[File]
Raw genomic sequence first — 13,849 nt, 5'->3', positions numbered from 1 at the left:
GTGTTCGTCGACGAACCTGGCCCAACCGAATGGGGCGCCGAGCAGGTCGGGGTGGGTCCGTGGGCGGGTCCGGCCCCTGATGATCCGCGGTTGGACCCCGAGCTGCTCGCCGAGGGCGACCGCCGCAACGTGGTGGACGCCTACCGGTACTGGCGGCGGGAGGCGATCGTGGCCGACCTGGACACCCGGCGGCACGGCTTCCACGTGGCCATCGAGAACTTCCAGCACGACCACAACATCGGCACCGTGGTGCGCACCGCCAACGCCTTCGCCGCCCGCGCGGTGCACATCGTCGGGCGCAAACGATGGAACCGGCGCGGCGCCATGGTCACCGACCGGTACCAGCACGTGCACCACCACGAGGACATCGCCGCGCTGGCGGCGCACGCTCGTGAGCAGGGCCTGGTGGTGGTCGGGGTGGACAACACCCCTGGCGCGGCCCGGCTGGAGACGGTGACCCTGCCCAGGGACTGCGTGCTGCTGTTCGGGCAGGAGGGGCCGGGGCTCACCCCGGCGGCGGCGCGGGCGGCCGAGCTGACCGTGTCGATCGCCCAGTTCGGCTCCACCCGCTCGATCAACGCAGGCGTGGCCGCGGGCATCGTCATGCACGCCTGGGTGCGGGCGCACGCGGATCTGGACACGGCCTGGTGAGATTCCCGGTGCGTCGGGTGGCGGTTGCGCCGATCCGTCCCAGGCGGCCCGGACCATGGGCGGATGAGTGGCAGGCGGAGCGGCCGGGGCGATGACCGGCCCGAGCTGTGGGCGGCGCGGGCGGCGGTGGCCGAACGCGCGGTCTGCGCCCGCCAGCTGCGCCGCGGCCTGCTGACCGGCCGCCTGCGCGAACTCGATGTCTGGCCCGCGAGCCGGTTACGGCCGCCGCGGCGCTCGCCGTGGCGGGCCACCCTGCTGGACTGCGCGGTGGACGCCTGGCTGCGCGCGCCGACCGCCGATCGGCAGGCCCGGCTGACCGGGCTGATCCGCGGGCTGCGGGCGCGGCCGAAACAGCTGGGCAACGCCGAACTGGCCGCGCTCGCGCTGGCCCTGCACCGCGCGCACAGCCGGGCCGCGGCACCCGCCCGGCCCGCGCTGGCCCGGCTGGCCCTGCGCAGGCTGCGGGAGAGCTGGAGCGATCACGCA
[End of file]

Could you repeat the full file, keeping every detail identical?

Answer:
Raw genomic sequence first — 13,849 nt, 5'->3', positions numbered from 1 at the left:
GTGTTCGTCGACGAACCTGGCCCAACCGAATGGGGCGCCGAGCAGGTCGGGGTGGGTCCGTGGGCGGGTCCGGCCCCTGATGATCCGCGGTTGGACCCCGAGCTGCTCGCCGAGGGCGACCGCCGCAACGTGGTGGACGCCTACCGGTACTGGCGGCGGGAGGCGATCGTGGCCGACCTGGACACCCGGCGGCACGGCTTCCACGTGGCCATCGAGAACTTCCAGCACGACCACAACATCGGCACCGTGGTGCGCACCGCCAACGCCTTCGCCGCCCGCGCGGTGCACATCGTCGGGCGCAAACGATGGAACCGGCGCGGCGCCATGGTCACCGACCGGTACCAGCACGTGCACCACCACGAGGACATCGCCGCGCTGGCGGCGCACGCTCGTGAGCAGGGCCTGGTGGTGGTCGGGGTGGACAACACCCCTGGCGCGGCCCGGCTGGAGACGGTGACCCTGCCCAGGGACTGCGTGCTGCTGTTCGGGCAGGAGGGGCCGGGGCTCACCCCGGCGGCGGCGCGGGCGGCCGAGCTGACCGTGTCGATCGCCCAGTTCGGCTCCACCCGCTCGATCAACGCAGGCGTGGCCGCGGGCATCGTCATGCACGCCTGGGTGCGGGCGCACGCGGATCTGGACACGGCCTGGTGAGATTCCCGGTGCGTCGGGTGGCGGTTGCGCCGATCCGTCCCAGGCGGCCCGGACCATGGGCGGATGAGTGGCAGGCGGAGCGGCCGGGGCGATGACCGGCCCGAGCTGTGGGCGGCGCGGGCGGCGGTGGCCGAACGCGCGGTCTGCGCCCGCCAGCTGCGCCGCGGCCTGCTGACCGGCCGCCTGCGCGAACTCGATGTCTGGCCCGCGAGCCGGTTACGGCCGCCGCGGCGCTCGCCGTGGCGGGCCACCCTGCTGGACTGCGCGGTGGACGCCTGGCTGCGCGCGCCGACCGCCGATCGGCAGGCCCGGCTGACCGGGCTGATCCGCGGGCTGCGGGCGCGGCCGAAACAGCTGGGCAACGCCGAACTGGCCGCGCTCGCGCTGGCCCTGCACCGCGCGCACAGCCGGGCCGCGGCACCCGCCCGGCCCGCGCTGGCCCGGCTGGCCCTGCGCAGGCTGCGGGAGAGCTGGAGCGATCACGCA